No chance of trillion-dollar coin: U.S. Treasury

The Washington Post, AP

The Treasury Department will not mint a trillion-dollar platinum coin to get around the debt ceiling. If it did, the Federal Reserve would not accept it.

Anthony Coley, a spokesman for the Treasury Department, said Saturday, “Neither the Treasury Department nor the Federal Reserve believes that the law can or should be used to facilitate the production of platinum coins for the purpose of avoiding an increase in the debt limit,” thereby averting a battle with Congress over government borrowing.

Some of President Barack Obama’s liberal allies have been promoting the coin strategy.

The government has reached its $16.4 trillion borrowing limit. By late February or early March, Treasury will run out of ways to cover debts and could begin defaulting on government loans.

White House spokesman Jay Carney says Congress has two options at its disposal: either pay the tab for its spending or send the U.S. into default, which would have serious economic consequences.

The inclusion of the Federal Reserve in Coley’s statement is significant. For the platinum coin idea to work, the Federal Reserve would have to treat it as a legal way for the Treasury Department to create currency.

If the Fed would not credit the Treasury Department’s deposit, the platinum coin would be worthless as legal tender.

The idea of minting a platinum coin to bypass the debt ceiling comes from a few sentences tacked onto the 1997 Omnibus Consolidated Appropriations Act.

“Notwithstanding any other provision of law,” it reads, “the secretary of the treasury may mint and issue platinum coins in such quantity and of such variety as the secretary determines to be appropriate.”

The author of those sentences was Rep. Michael Castle. The intent was to help coin collectors who wanted the Treasury Department to mint affordable coins from platinum, which in 1997 sold for between $350 and $500 an ounce.

“They wanted the flexibility to put in smaller coinage so that people could collect them,” Castle told The Washington Post’s Wonkblog this month.

But in giving the Treasury Department the flexibility to mint platinum coins of lesser value, Castle accidentally gave them the flexibility to mint platinum coins of unlimited value.

“That was never the intent of anything that I drafted or that anyone who worked with me drafted,” he said.

The idea of minting a trillion-dollar platinum coin was first floated in May 2010 in the comment section of the Center of the Universe, a blog devoted to modern monetary theory. The author was a lawyer writing under the pseudonym Beowulf.

“Curiously enough,” he wrote, “Congress has already delegated to (Treasury) all the seigniorage power authority it needs to mint a $1 trillion coin (even numismatic coins are legal tender at their face value and must be accepted by the Federal Reserve) — the catch is, it’s gotta be made of platinum.”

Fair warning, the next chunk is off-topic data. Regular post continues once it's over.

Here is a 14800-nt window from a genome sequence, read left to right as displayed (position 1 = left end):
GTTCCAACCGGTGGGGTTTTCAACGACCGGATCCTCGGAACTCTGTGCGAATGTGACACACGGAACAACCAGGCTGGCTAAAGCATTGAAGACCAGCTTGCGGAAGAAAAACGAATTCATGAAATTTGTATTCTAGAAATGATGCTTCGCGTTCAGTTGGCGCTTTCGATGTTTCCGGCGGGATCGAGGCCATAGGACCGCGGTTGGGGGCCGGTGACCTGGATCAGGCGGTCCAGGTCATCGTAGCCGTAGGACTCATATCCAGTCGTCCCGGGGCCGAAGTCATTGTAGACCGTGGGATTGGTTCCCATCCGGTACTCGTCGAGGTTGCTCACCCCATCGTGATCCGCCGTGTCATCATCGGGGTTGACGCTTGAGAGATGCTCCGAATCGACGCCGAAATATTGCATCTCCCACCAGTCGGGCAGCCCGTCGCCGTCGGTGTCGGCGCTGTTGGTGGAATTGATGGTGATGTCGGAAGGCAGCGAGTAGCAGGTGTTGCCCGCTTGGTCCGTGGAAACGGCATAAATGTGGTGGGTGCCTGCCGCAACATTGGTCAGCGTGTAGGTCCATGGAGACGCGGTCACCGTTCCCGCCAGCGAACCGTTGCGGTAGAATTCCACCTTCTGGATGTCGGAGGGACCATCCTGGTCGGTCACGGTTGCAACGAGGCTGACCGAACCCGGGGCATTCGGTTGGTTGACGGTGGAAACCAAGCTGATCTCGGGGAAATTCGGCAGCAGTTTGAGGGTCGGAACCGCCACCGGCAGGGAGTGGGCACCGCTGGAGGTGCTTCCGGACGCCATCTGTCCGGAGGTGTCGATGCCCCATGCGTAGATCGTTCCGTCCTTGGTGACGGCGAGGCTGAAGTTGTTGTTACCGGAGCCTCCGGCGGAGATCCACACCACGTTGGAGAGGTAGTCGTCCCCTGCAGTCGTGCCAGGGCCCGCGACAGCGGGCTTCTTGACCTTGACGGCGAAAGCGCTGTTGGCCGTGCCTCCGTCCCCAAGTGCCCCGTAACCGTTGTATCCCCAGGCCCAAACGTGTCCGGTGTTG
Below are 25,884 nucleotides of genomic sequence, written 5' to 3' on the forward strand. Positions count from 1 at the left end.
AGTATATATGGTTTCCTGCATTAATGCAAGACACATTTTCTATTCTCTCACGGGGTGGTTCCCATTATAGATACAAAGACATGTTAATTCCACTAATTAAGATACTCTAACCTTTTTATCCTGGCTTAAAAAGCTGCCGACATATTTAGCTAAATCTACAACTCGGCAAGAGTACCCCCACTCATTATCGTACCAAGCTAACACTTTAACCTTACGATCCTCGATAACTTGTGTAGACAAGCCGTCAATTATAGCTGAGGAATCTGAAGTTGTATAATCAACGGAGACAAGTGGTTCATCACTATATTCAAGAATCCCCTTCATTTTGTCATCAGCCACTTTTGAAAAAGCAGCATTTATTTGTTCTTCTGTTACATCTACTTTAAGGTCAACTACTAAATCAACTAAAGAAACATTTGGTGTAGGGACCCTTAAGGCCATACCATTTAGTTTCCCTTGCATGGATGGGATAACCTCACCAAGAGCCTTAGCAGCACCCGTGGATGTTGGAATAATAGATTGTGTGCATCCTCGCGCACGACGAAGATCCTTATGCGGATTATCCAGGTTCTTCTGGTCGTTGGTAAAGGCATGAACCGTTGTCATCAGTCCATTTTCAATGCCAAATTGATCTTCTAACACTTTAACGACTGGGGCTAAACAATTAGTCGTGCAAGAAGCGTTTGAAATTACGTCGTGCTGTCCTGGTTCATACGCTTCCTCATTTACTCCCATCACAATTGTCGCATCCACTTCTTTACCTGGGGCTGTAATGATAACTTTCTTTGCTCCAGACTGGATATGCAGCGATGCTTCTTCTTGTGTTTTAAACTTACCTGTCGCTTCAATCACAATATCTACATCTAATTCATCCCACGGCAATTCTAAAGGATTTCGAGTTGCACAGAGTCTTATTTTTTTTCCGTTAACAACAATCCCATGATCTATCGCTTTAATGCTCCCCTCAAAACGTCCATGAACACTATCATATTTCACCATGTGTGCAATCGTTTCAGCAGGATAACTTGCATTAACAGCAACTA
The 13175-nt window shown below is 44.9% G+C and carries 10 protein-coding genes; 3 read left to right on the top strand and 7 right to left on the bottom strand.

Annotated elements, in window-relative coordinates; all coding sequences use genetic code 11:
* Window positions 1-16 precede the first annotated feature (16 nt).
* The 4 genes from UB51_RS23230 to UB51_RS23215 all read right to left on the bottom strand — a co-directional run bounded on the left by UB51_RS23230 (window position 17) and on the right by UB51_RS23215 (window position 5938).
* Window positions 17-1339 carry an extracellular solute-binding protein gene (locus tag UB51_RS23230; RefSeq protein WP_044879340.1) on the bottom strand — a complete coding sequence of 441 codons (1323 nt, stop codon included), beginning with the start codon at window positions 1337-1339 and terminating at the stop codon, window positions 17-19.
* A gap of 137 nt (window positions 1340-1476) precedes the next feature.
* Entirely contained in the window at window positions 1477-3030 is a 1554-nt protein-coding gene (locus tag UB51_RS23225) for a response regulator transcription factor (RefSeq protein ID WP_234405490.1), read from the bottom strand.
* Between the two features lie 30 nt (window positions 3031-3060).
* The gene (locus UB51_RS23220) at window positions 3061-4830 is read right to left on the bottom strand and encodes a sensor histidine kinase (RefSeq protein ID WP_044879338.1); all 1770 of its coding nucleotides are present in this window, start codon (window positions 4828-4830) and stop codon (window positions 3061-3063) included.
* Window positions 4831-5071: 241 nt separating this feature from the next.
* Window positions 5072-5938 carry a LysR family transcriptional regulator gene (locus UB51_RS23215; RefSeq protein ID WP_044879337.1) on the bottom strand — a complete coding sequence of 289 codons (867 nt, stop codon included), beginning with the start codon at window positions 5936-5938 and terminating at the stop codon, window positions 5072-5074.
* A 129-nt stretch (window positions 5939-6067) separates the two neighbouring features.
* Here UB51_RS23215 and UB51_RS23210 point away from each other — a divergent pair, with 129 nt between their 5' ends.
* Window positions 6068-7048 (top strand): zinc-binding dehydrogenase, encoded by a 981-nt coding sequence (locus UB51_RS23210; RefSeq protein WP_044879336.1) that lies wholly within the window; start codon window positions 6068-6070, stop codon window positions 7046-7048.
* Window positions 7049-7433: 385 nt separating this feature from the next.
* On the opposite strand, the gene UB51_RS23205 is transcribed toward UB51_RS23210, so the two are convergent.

The platinum coin idea gained some powerful adherents during the debt-ceiling crisis of 2011, but it really gained traction following the 2012 “fiscal cliff” deal as politicians and economic writers realized that the country would be facing another debt ceiling crisis in a matter of months. A Twitter campaign by Joe Weisenthal of Business Insider and Josh Barro of Bloomberg View forced it into the conversation, and subsequent endorsements by Rep. Jerrold Nadler, Nobel Prize-winning economist Paul Krugman and former U.S. Mint Director Philip Diehl gave it further legitimacy.

But others worried that the coin would be seen as an unprecedented power grab by the president, leading to a far more bitter standoff over the debt ceiling, a possible panic in the financial markets and a showdown in the courts. There was also the simple fact that it would represent an admission that the government’s executive and legislative branches could no longer be trusted to come together and effectively manage the country’s finances.

Nevertheless, many top Democrats believed that the White House needed a fallback option. Former President Bill Clinton said that if he were in office, he would invoke the 14th Amendment to call the debt ceiling unconstitutional “without hesitation, and force the courts to stop me.”

On Friday, Senate Majority Leader Harry Reid and his leadership team sent Obama a letter urging him to “take any lawful steps to ensure that America does not break its promises and trigger a global crisis — without congressional approval, if necessary.”

This is the second time that the Obama administration has ruled out a possible end run on the debt ceiling. In December, Carney said, “This administration does not believe the 14th Amendment gives the president the power to ignore the debt ceiling — period.”

The administration’s position is that raising the debt limit is Congress’ responsibility until the day that Congress votes to make it the White House’s responsibility, which is a resolution the Obama administration would happily accept.

Until then, White House officials say, they will not negotiate over the debt ceiling, and if congressional Republicans attempt to use it as leverage, the consequences will be theirs to bear.